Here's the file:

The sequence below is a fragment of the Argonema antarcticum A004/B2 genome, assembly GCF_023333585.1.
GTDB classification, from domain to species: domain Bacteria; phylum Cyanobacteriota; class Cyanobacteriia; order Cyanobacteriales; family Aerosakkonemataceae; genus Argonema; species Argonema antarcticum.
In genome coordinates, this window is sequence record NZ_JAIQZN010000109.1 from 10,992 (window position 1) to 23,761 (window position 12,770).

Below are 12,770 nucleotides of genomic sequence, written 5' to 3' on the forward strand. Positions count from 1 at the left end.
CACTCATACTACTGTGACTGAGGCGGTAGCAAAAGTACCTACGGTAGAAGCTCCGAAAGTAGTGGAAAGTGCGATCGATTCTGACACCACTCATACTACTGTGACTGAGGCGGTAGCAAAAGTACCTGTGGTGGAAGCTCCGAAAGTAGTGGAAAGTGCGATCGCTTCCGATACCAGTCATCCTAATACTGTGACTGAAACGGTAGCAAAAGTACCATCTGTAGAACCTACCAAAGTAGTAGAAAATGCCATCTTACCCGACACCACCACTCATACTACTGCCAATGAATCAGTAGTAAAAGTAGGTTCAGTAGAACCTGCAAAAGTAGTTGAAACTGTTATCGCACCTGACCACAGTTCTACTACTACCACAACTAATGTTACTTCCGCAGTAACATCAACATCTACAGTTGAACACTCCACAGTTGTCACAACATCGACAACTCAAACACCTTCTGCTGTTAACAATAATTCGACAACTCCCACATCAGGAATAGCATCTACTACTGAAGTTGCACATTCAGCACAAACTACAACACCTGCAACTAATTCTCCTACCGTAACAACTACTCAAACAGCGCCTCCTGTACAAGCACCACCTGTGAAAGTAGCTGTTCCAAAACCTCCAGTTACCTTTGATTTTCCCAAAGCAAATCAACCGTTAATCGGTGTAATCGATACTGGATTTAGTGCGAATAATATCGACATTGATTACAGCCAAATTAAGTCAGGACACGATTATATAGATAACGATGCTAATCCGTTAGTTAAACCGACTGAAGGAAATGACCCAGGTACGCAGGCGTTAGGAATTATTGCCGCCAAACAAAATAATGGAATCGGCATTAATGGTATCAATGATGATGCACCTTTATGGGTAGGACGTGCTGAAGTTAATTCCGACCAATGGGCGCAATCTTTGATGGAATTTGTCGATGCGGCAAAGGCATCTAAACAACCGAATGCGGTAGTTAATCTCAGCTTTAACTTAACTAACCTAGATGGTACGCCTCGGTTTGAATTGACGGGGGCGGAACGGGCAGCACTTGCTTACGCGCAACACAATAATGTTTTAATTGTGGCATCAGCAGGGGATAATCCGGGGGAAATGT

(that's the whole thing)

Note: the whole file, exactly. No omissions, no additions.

The sequence below is a fragment of the Argonema antarcticum A004/B2 genome, assembly GCF_023333585.1.
GTDB classification, from domain to species: domain Bacteria; phylum Cyanobacteriota; class Cyanobacteriia; order Cyanobacteriales; family Aerosakkonemataceae; genus Argonema; species Argonema antarcticum.
In genome coordinates, this window is sequence record NZ_JAIQZN010000109.1 from 10,992 (window position 1) to 23,761 (window position 12,770).

Below are 12,770 nucleotides of genomic sequence, written 5' to 3' on the forward strand. Positions count from 1 at the left end.
CACTCATACTACTGTGACTGAGGCGGTAGCAAAAGTACCTACGGTAGAAGCTCCGAAAGTAGTGGAAAGTGCGATCGATTCTGACACCACTCATACTACTGTGACTGAGGCGGTAGCAAAAGTACCTGTGGTGGAAGCTCCGAAAGTAGTGGAAAGTGCGATCGCTTCCGATACCAGTCATCCTAATACTGTGACTGAAACGGTAGCAAAAGTACCATCTGTAGAACCTACCAAAGTAGTAGAAAATGCCATCTTACCCGACACCACCACTCATACTACTGCCAATGAATCAGTAGTAAAAGTAGGTTCAGTAGAACCTGCAAAAGTAGTTGAAACTGTTATCGCACCTGACCACAGTTCTACTACTACCACAACTAATGTTACTTCCGCAGTAACATCAACATCTACAGTTGAACACTCCACAGTTGTCACAACATCGACAACTCAAACACCTTCTGCTGTTAACAATAATTCGACAACTCCCACATCAGGAATAGCATCTACTACTGAAGTTGCACATTCAGCACAAACTACAACACCTGCAACTAATTCTCCTACCGTAACAACTACTCAAACAGCGCCTCCTGTACAAGCACCACCTGTGAAAGTAGCTGTTCCAAAACCTCCAGTTACCTTTGATTTTCCCAAAGCAAATCAACCGTTAATCGGTGTAATCGATACTGGATTTAGTGCGAATAATATCGACATTGATTACAGCCAAATTAAGTCAGGACACGATTATATAGATAACGATGCTAATCCGTTAGTTAAACCGACTGAAGGAAATGACCCAGGTACGCAGGCGTTAGGAATTATTGCCGCCAAACAAAATAATGGAATCGGCATTAATGGTATCAATGATGATGCACCTTTATGGGTAGGACGTGCTGAAGTTAATTCCGACCAATGGGCGCAATCTTTGATGGAATTTGTCGATGCGGCAAAGGCATCTAAACAACCGAATGCGGTAGTTAATCTCAGCTTTAACTTAACTAACCTAGATGGTACGCCTCGGTTTGAATTGACGGGGGCGGAACGGGCAGCACTTGCTTACGCGCAACACAATAATGTTTTAATTGTGGCATCAGCAGGGGATAATCCGGGGGAAATGT